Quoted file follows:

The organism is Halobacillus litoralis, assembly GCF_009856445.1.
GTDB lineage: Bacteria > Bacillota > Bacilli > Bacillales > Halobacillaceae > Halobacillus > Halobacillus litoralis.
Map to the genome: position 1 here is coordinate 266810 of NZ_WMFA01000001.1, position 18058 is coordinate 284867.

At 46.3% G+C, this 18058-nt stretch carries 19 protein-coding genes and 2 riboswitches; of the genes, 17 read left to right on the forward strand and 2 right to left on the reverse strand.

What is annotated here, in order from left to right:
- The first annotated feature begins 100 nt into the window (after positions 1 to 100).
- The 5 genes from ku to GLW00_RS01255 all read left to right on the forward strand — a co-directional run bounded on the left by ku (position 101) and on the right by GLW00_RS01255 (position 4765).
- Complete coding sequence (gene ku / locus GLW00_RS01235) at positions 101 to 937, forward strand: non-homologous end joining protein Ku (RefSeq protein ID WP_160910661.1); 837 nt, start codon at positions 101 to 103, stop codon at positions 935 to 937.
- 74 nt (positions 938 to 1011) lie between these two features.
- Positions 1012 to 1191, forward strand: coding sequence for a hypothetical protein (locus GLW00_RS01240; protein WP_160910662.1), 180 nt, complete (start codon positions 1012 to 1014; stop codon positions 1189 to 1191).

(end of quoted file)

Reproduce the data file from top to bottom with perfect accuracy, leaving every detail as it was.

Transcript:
The organism is Halobacillus litoralis, assembly GCF_009856445.1.
GTDB lineage: Bacteria > Bacillota > Bacilli > Bacillales > Halobacillaceae > Halobacillus > Halobacillus litoralis.
Map to the genome: position 1 here is coordinate 266810 of NZ_WMFA01000001.1, position 18058 is coordinate 284867.

At 46.3% G+C, this 18058-nt stretch carries 19 protein-coding genes and 2 riboswitches; of the genes, 17 read left to right on the forward strand and 2 right to left on the reverse strand.

What is annotated here, in order from left to right:
- The first annotated feature begins 100 nt into the window (after positions 1 to 100).
- The 5 genes from ku to GLW00_RS01255 all read left to right on the forward strand — a co-directional run bounded on the left by ku (position 101) and on the right by GLW00_RS01255 (position 4765).
- Complete coding sequence (gene ku / locus GLW00_RS01235) at positions 101 to 937, forward strand: non-homologous end joining protein Ku (RefSeq protein ID WP_160910661.1); 837 nt, start codon at positions 101 to 103, stop codon at positions 935 to 937.
- 74 nt (positions 938 to 1011) lie between these two features.
- Positions 1012 to 1191, forward strand: coding sequence for a hypothetical protein (locus GLW00_RS01240; protein WP_160910662.1), 180 nt, complete (start codon positions 1012 to 1014; stop codon positions 1189 to 1191).